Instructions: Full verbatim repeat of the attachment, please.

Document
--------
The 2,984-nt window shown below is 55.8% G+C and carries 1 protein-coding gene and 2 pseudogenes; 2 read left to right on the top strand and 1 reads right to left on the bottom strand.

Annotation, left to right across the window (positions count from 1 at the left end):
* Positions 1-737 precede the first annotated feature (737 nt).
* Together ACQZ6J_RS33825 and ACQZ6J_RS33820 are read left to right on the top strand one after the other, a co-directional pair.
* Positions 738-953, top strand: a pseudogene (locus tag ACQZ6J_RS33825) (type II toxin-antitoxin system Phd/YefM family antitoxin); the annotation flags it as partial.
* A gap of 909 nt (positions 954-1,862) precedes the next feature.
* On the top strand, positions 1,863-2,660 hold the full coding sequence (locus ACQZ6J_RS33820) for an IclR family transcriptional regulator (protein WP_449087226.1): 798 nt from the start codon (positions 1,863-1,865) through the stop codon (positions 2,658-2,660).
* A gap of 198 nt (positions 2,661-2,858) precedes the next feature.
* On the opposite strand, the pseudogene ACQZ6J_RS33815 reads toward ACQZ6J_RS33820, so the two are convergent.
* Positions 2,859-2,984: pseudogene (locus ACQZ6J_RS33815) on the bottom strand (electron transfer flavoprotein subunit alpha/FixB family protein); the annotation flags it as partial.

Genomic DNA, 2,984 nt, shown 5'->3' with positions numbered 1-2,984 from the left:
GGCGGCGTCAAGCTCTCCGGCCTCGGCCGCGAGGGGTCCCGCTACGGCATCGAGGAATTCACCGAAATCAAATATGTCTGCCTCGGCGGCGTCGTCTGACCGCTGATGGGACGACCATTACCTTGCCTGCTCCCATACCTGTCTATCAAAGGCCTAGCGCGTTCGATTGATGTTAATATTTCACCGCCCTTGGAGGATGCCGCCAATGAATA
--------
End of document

The 2,984-nt window shown below is 55.8% G+C and carries 1 protein-coding gene and 2 pseudogenes; 2 read left to right on the top strand and 1 reads right to left on the bottom strand.

Annotation, left to right across the window (positions count from 1 at the left end):
* Positions 1-737 precede the first annotated feature (737 nt).
* Together ACQZ6J_RS33825 and ACQZ6J_RS33820 are read left to right on the top strand one after the other, a co-directional pair.
* Positions 738-953, top strand: a pseudogene (locus tag ACQZ6J_RS33825) (type II toxin-antitoxin system Phd/YefM family antitoxin); the annotation flags it as partial.
* A gap of 909 nt (positions 954-1,862) precedes the next feature.
* On the top strand, positions 1,863-2,660 hold the full coding sequence (locus ACQZ6J_RS33820) for an IclR family transcriptional regulator (protein WP_449087226.1): 798 nt from the start codon (positions 1,863-1,865) through the stop codon (positions 2,658-2,660).
* A gap of 198 nt (positions 2,661-2,858) precedes the next feature.
* On the opposite strand, the pseudogene ACQZ6J_RS33815 reads toward ACQZ6J_RS33820, so the two are convergent.
* Positions 2,859-2,984: pseudogene (locus ACQZ6J_RS33815) on the bottom strand (electron transfer flavoprotein subunit alpha/FixB family protein); the annotation flags it as partial.

Genomic DNA, 2,984 nt, shown 5'->3' with positions numbered 1-2,984 from the left:
GGCGGCGTCAAGCTCTCCGGCCTCGGCCGCGAGGGGTCCCGCTACGGCATCGAGGAATTCACCGAAATCAAATATGTCTGCCTCGGCGGCGTCGTCTGACCGCTGATGGGACGACCATTACCTTGCCTGCTCCCATACCTGTCTATCAAAGGCCTAGCGCGTTCGATTGATGTTAATATTTCACCGCCCTTGGAGGATGCCGCCAATGAATA